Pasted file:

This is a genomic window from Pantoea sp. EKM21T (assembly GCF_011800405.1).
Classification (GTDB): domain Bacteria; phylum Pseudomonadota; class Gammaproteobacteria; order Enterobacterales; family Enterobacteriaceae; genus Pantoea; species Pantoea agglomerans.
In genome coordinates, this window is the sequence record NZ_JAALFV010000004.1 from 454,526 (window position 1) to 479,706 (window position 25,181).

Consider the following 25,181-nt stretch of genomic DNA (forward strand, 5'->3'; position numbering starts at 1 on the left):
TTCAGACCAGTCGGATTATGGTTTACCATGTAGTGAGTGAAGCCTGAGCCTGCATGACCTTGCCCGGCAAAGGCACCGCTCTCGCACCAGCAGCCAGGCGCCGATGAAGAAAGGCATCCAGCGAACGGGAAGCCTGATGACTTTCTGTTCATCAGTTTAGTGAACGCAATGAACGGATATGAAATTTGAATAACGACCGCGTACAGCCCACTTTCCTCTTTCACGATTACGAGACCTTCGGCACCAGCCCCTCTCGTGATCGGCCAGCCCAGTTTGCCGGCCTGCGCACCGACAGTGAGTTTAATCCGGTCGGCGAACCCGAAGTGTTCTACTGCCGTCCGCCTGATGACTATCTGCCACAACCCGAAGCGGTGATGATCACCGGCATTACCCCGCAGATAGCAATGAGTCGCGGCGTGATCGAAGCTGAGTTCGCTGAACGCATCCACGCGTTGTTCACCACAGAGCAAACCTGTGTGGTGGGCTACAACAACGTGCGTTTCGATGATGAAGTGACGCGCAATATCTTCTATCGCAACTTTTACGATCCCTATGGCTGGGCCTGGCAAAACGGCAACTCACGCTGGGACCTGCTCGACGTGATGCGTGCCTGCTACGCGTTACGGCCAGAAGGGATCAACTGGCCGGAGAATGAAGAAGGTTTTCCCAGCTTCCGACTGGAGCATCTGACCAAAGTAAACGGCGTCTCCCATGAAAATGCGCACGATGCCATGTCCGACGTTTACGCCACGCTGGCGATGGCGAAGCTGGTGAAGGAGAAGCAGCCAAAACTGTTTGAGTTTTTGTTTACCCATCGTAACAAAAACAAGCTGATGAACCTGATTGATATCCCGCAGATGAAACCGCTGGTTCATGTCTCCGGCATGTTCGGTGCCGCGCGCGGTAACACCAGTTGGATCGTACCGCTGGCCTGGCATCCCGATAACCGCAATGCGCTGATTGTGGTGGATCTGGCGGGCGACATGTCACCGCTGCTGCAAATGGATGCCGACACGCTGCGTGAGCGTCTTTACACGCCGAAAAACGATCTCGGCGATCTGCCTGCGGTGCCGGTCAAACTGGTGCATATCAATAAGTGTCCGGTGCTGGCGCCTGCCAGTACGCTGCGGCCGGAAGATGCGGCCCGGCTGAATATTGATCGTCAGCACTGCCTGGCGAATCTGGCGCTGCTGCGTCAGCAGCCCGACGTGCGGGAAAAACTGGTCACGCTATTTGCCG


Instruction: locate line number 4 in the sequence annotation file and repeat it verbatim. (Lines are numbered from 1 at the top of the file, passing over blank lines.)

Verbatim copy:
Consider the following 25,181-nt stretch of genomic DNA (forward strand, 5'->3'; position numbering starts at 1 on the left):